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NCJ Number: 209925 Find in a Library
Title: Investigation of Successfully Treated Adolescent Sex Offenders
Journal: Journal of Child Sexual Abuse  Volume:13  Issue:3/4  Dated:2004  Pages:295-317
Author(s): Kristina Crumpton Franey; Donald J. Viglione; Peter Wayson; Clark Clipson; Robert Brager
Date Published: 2004
Page Count: 23
Publisher: http://www.haworthpressinc.com/ 
Type: Program/Project Evaluation
Format: Article
Language: English
Country: United States of America
Annotation: This qualitative, idiographic study focused on the experiences of seven "successful" juvenile sex offenders who did not reoffend after being discharged from a day treatment program in San Diego, CA.
Abstract: The treatment program is a 2-year program for male adolescent sex offenders between the ages of 12 and 17. The seven participants in this study were part of a sample of program participants who had left the program at least 1 year prior to the onset of this study. For the purposes of this study, "success" was defined as abstention from reoffending, both sexually and nonsexually based on a review of criminal records. The instrument used in this study was an 82-question demographic interview developed for the study. It addressed major components of adolescent development (e.g., family support, education, peer relationships, romantic relationships, and occupation) as well as mental health, criminal behaviors, and substance abuse. Each of the boys came from chaotic homes, with five of the homes having experienced domestic violence; six of the boys were themselves victims of physical abuse. Immediately prior to and during their offenses, each identified feelings of confusion, self-hatred, loneliness, and anger. All expressed feelings of guilt, shame, embarrassment, and sadness when recalling their offenses. Most wanted to "move on" and leave the label of "sex offender" behind them. Most were surprised to learn that they fit the definition of "successful," and many had difficulty in explaining why they had not reoffended. The answers given were in three categories: family support, therapeutic support, and mindset. In responding to the request to offer advice to current program participants, they emphasized the importance of believing in one's self, remaining focused, and maintaining hope. Six of the seven participants found the treatment program to have a positive impact on their attitudes and behavior. 8 tables and 17 references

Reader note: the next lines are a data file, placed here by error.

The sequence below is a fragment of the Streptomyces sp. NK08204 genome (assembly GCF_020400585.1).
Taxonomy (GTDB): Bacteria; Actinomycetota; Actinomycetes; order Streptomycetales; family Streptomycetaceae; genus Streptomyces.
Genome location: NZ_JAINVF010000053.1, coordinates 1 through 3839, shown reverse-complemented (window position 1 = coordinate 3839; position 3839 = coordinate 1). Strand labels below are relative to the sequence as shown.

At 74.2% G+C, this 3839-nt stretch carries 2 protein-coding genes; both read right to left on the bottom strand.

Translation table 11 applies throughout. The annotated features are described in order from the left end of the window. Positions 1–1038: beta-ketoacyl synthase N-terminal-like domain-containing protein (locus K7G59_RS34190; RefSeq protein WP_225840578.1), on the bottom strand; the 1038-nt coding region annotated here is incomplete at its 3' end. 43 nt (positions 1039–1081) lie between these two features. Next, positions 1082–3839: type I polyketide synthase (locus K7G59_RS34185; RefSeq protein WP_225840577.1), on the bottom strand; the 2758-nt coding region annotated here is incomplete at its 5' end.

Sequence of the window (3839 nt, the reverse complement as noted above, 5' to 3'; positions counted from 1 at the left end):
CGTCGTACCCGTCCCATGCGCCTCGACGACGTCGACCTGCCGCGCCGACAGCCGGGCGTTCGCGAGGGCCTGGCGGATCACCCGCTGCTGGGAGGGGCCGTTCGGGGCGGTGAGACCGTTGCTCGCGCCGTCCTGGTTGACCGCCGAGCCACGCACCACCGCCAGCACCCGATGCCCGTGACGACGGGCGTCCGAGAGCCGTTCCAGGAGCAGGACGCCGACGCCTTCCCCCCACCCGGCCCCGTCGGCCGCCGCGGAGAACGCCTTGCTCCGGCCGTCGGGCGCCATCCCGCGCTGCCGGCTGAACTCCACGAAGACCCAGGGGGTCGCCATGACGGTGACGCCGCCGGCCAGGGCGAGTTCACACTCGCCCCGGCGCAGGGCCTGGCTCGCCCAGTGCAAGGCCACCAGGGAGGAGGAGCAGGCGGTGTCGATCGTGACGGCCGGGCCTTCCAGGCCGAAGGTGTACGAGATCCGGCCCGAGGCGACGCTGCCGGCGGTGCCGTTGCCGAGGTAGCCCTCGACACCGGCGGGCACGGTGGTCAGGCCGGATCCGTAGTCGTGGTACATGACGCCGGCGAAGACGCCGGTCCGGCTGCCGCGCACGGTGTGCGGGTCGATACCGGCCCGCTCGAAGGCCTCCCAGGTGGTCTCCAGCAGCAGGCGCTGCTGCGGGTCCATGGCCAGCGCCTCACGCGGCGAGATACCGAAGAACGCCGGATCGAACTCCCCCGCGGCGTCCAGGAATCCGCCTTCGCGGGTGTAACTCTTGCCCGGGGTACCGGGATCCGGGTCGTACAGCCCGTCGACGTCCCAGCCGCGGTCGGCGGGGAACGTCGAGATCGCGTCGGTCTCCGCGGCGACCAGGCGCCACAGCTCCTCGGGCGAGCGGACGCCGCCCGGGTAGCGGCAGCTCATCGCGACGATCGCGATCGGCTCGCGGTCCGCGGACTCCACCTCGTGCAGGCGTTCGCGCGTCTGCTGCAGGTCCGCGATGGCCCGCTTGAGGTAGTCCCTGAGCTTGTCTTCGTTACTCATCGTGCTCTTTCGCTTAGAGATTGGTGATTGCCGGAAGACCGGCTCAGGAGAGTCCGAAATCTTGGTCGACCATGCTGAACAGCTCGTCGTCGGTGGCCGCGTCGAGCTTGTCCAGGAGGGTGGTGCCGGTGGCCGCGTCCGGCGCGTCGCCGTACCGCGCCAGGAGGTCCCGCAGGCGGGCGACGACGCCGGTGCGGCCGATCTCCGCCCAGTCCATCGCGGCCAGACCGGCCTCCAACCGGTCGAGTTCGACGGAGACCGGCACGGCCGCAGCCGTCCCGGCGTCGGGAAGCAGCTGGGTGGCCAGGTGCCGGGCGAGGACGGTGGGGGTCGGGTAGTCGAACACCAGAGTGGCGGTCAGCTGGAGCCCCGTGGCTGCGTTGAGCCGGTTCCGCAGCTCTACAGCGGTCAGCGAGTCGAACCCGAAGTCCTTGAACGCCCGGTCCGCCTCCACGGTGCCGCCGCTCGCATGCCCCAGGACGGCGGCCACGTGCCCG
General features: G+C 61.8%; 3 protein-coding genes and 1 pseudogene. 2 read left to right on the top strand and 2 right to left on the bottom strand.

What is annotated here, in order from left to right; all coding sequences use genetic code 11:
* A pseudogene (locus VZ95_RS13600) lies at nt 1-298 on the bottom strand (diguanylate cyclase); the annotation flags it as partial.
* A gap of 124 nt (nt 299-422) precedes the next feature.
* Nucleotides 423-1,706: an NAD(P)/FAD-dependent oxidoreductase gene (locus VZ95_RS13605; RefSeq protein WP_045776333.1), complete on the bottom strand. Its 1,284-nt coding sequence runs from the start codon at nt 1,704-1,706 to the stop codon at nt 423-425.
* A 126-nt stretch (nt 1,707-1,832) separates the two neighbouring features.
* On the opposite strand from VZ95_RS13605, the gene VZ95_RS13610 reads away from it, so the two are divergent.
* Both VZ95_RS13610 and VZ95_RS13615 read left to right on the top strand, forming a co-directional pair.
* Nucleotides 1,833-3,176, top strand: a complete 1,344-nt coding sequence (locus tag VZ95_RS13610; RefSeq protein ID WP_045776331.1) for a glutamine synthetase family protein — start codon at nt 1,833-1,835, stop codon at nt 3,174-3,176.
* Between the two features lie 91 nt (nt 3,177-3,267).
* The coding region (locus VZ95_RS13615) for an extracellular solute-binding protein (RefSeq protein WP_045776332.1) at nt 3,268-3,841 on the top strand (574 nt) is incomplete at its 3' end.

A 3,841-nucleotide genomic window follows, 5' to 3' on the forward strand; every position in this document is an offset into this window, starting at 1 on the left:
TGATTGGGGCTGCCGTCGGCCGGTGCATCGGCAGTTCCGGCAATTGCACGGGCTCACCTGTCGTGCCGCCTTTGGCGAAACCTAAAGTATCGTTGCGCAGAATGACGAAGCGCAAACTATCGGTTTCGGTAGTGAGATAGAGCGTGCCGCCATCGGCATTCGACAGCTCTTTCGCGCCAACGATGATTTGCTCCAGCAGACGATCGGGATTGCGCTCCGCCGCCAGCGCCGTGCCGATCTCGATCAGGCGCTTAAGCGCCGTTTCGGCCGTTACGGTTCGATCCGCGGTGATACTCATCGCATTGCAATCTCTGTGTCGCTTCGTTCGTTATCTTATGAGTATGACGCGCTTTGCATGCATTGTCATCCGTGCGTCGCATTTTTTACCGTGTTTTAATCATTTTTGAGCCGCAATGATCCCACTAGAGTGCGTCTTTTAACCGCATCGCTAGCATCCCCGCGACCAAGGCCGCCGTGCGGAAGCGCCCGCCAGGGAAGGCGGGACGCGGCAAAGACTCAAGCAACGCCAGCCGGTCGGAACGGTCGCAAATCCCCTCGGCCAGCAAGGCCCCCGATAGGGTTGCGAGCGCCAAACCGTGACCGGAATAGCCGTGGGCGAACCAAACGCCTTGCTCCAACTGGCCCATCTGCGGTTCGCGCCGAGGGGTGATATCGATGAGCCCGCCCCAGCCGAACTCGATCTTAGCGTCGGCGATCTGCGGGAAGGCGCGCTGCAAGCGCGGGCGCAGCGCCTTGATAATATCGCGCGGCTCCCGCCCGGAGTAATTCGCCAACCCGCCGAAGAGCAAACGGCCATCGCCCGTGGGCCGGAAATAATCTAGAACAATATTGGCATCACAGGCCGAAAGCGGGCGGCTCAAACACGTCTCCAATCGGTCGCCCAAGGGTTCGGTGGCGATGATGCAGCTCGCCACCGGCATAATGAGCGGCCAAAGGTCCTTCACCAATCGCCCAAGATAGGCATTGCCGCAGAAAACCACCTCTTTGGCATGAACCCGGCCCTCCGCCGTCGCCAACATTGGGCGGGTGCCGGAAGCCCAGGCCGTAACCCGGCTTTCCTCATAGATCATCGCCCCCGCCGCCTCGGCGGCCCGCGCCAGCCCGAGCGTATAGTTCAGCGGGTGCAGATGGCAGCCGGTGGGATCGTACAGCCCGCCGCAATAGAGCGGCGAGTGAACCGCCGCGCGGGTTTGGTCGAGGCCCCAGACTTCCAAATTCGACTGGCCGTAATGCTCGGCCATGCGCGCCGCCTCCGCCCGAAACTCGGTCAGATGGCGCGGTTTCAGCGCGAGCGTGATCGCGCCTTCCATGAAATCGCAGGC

Main Term(s): Juvenile Sex Offenders
Index Term(s): Juvenile Recidivism; Juvenile residential treatment centers; Sex offender treatment; Treatment effectiveness
To cite this abstract, use the following link:
http://www.ncjrs.gov/App/publications/abstract.aspx?ID=209925

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